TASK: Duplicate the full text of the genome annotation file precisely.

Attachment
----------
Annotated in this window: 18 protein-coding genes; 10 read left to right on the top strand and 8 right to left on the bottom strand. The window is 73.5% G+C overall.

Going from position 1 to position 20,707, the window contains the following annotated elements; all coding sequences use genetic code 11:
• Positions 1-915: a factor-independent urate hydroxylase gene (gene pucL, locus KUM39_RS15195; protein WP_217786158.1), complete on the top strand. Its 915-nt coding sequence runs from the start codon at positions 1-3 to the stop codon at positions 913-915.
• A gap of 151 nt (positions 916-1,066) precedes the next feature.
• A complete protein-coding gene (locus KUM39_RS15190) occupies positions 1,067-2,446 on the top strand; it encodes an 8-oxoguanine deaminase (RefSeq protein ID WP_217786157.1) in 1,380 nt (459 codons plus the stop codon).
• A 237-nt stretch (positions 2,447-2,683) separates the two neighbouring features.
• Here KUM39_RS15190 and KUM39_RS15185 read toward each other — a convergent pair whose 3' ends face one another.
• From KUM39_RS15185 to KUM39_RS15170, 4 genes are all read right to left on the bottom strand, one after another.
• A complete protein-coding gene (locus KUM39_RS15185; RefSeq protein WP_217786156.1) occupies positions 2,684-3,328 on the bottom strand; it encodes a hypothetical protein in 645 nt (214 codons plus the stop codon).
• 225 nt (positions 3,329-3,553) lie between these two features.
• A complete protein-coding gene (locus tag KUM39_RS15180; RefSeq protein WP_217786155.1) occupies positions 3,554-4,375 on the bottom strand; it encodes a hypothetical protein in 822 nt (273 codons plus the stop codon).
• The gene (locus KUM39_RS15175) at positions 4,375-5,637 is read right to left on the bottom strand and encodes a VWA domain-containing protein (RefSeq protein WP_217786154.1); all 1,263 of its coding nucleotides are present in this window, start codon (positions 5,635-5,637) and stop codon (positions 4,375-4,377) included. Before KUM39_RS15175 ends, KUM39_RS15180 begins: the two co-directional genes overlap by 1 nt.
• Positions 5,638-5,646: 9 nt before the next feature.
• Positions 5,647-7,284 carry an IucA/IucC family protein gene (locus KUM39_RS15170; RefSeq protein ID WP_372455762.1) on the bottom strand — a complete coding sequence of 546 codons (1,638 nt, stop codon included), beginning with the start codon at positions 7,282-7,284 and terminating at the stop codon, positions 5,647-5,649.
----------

Annotated in this window: 18 protein-coding genes; 10 read left to right on the top strand and 8 right to left on the bottom strand. The window is 73.5% G+C overall.

Going from position 1 to position 20,707, the window contains the following annotated elements; all coding sequences use genetic code 11:
• Positions 1-915: a factor-independent urate hydroxylase gene (gene pucL, locus KUM39_RS15195; protein WP_217786158.1), complete on the top strand. Its 915-nt coding sequence runs from the start codon at positions 1-3 to the stop codon at positions 913-915.
• A gap of 151 nt (positions 916-1,066) precedes the next feature.
• A complete protein-coding gene (locus KUM39_RS15190) occupies positions 1,067-2,446 on the top strand; it encodes an 8-oxoguanine deaminase (RefSeq protein ID WP_217786157.1) in 1,380 nt (459 codons plus the stop codon).
• A 237-nt stretch (positions 2,447-2,683) separates the two neighbouring features.
• Here KUM39_RS15190 and KUM39_RS15185 read toward each other — a convergent pair whose 3' ends face one another.
• From KUM39_RS15185 to KUM39_RS15170, 4 genes are all read right to left on the bottom strand, one after another.
• A complete protein-coding gene (locus KUM39_RS15185; RefSeq protein WP_217786156.1) occupies positions 2,684-3,328 on the bottom strand; it encodes a hypothetical protein in 645 nt (214 codons plus the stop codon).
• 225 nt (positions 3,329-3,553) lie between these two features.
• A complete protein-coding gene (locus tag KUM39_RS15180; RefSeq protein WP_217786155.1) occupies positions 3,554-4,375 on the bottom strand; it encodes a hypothetical protein in 822 nt (273 codons plus the stop codon).
• The gene (locus KUM39_RS15175) at positions 4,375-5,637 is read right to left on the bottom strand and encodes a VWA domain-containing protein (RefSeq protein WP_217786154.1); all 1,263 of its coding nucleotides are present in this window, start codon (positions 5,635-5,637) and stop codon (positions 4,375-4,377) included. Before KUM39_RS15175 ends, KUM39_RS15180 begins: the two co-directional genes overlap by 1 nt.
• Positions 5,638-5,646: 9 nt before the next feature.
• Positions 5,647-7,284 carry an IucA/IucC family protein gene (locus KUM39_RS15170; RefSeq protein ID WP_372455762.1) on the bottom strand — a complete coding sequence of 546 codons (1,638 nt, stop codon included), beginning with the start codon at positions 7,282-7,284 and terminating at the stop codon, positions 5,647-5,649.